As the scene progresses, we are going to hear things, that, like the screen, we need to interpret so we can understand what is really being said, what the intended message is, in spite of the scrawl of events we see on the screen. For example, Haymitch "erases" something from the screen before he begins writing, and I am guessing that might have been spec plans on the take-over of the capitol, and he is going to replace those plans with his own, but I am guessing here. Haymitch erasing what the person before him put down, with his own ideas, suggests that he's going to try and change the narrative, the direction that the revolution--or, at least, the role Katniss will play in it, as he did with making her allies with Finnick (Sam Claflin) and convincing everyone to sacrifice their selves for her--is going to take because there is dissent between Plutarch, Coin and Haymitch.
Three things about President Coin: first, her two-tone hair means that she is of "two different minds," and she might say one thing, but that doesn't mean she isn't plotting something else. Secondly, she has a crazy eye (easier seen in the trailer) and that means she doesn't "see" events correctly, like when she says, "The Games destroyed her," Coin sees the Games as having destroyed Katniss, instead of having made her stronger; this is going to be important to how we are supposed to understand her. Thirdly, the outfit Coin wears is closely resembling China's communist attire that all "citizen" and "comrades" wear to show their equality with each other; be on the look-out for details such as that.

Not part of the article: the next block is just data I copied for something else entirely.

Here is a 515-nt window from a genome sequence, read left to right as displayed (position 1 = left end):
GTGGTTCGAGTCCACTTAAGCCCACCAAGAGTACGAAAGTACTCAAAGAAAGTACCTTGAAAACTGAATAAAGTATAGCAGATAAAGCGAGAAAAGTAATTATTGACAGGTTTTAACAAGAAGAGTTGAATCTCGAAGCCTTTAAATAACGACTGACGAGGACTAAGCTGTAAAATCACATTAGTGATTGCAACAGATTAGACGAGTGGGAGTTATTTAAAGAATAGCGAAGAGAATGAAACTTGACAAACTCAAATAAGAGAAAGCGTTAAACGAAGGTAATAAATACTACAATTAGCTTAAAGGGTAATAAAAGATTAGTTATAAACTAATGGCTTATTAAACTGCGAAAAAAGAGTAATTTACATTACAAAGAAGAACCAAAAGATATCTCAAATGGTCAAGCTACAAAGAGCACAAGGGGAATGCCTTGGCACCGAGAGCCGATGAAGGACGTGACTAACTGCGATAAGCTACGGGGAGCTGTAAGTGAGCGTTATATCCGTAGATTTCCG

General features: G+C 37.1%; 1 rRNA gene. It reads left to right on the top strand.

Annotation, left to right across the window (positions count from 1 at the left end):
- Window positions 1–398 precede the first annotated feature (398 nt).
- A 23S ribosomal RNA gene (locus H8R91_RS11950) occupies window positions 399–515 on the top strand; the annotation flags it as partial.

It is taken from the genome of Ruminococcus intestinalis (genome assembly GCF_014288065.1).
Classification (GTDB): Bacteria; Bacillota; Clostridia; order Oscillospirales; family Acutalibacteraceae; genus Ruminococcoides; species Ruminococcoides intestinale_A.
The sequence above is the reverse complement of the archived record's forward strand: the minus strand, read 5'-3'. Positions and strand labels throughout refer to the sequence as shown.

What about Effie's responses? Effie, in this clip, is the only one saying anything, and my guess is, Coin and Plutarch aren't properly using Katniss as the "weapon" that she is against the Capitol; in other words, Haymitch and Effie realize that what Katniss has done, in volunteering for Prim and singing to Rue, made Katniss a genuine heroine to the people because Katniss didn't hide her feelings, and it's that genuineness in her that inspire people to be willing to give up their lives to take back their world and possibly die. There are two critical details about Haymitch that we have to keep in mind.
In communist China, these popular T-shirts, advertising Obama as a socialist like Mao, sell for $60 a piece. 
First, the hat Haymitch wears: he's keeping his thoughts to himself. Even in this scene, where he appears to be "thinking out loud," he's not telling everything, or even a fraction of what everyone else needs to know; expect Haymitch to do something very unexpected, like him creating the alliances for Katniss in the last film. Secondly, Haymitch wears all black. This could mean one of two things: first, black is always the color of death, but it either means that the person is all ready dead (usually spiritually) or they are dead to things of the world so they are alive in their spirit. The second line of reasonsing is very possible--no one there seems to be holding onto any of their worldly possessions--but I have a feeling that Haymitch is a "dead man walking," that, either in this film or in the next, he has decided that he's going to have to sacrifice himself at some point to insure the rebellion will be successful, but this may not come about until next year. I'm off, so I will be tweeting you later!
Eat Your Art Out,
The Fine Art Diner